TIFF Tribute Actor Award
Check out 2019’s winners here.
As mentioned, TIFF is often a platform to premiere films that producers consider strong contenders for the Oscars and Hollywood’s major guilds’ awards. These screenings are often given gala events, complete with the red carpet treatment. But with the festival season getting more and more packed, premieres take place at a number of festivals through the season. The smaller (and much more exclusive) Telluride Film Festival in Colorado has a six-year track record of hosting the premiere of each year’s eventual Oscar best picture winner. In other words, the spotlight has somewhat shifted from TIFF, but it is still considered an Oscar-worthy premiere.
But how often do the TIFF award winners actually go on to win Oscars? The People’s Choice Award is voted on by attendees, unlike the way members of the Academy vote on their awards. So although the People’s Choice Award is often considered a bellwether for Oscar contenders, in the past decade the winner has gone on to win the best film Oscar only four times: in 2008 for “Slumdog Millionaire,” in 2010 for “The King’s Speech,” in 2013 for “12 Years a Slave,” and last year for “Green Book.” However, People’s Choice winners have earned nominations for the Academy’s top prize every year in the last decade except once. So you can safely bet that big winners at TIFF will be heard about more through the rest of film awards season.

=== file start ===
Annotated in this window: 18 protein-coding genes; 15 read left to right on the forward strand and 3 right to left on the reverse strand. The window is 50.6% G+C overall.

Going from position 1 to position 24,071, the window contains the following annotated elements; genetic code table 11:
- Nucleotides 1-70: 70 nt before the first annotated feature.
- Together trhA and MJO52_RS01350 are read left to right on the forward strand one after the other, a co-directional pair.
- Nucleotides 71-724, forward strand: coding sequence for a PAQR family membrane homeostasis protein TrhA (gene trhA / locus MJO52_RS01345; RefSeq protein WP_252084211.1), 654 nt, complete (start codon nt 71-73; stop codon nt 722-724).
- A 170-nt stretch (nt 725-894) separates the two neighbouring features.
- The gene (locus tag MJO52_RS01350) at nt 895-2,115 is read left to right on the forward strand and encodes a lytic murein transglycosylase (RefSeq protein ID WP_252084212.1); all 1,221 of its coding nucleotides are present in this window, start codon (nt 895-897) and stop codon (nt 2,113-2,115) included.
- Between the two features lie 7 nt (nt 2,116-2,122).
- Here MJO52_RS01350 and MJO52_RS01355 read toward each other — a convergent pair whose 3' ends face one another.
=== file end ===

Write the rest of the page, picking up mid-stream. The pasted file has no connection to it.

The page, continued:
TIFF starts each year right after Labor Day and runs for over a week. For 2020, the 45th annual Toronto Film Festival will take place Sept. 10–20.
Since 2010, much of the festival takes place in the TIFF Bell Lightbox, the first five floors of the Bell Lightbox and Festival Tower in downtown Toronto. The TIFF Bell Lightbox serves as the headquarters for TIFF and conducts cultural events throughout the year. The space has five theaters, as well as an atrium, galleries, a library, and more.
Other theaters hold screenings as well. The event calendar lists 10 theaters including the Lightbox, an additional 14 screens at Scotiabank, three additional spaces holding select events and screenings—sometimes free—and a roof with social events.
Tickets go on sale to the public a few months before each festival. You can purchase them online on the fest’s official website. There are also packages that bundle tickets. And if there are no more available tickets for a screening, you can always “rush,” showing up early to see if a seat opens. Several theaters have assigned seating, while others are general admission. (Attendees often queue outside the general admission theaters an hour before the screening to get their preferred seats!) To learn more, visit the TIFF website here.
Check out Backstage’s film audition listings!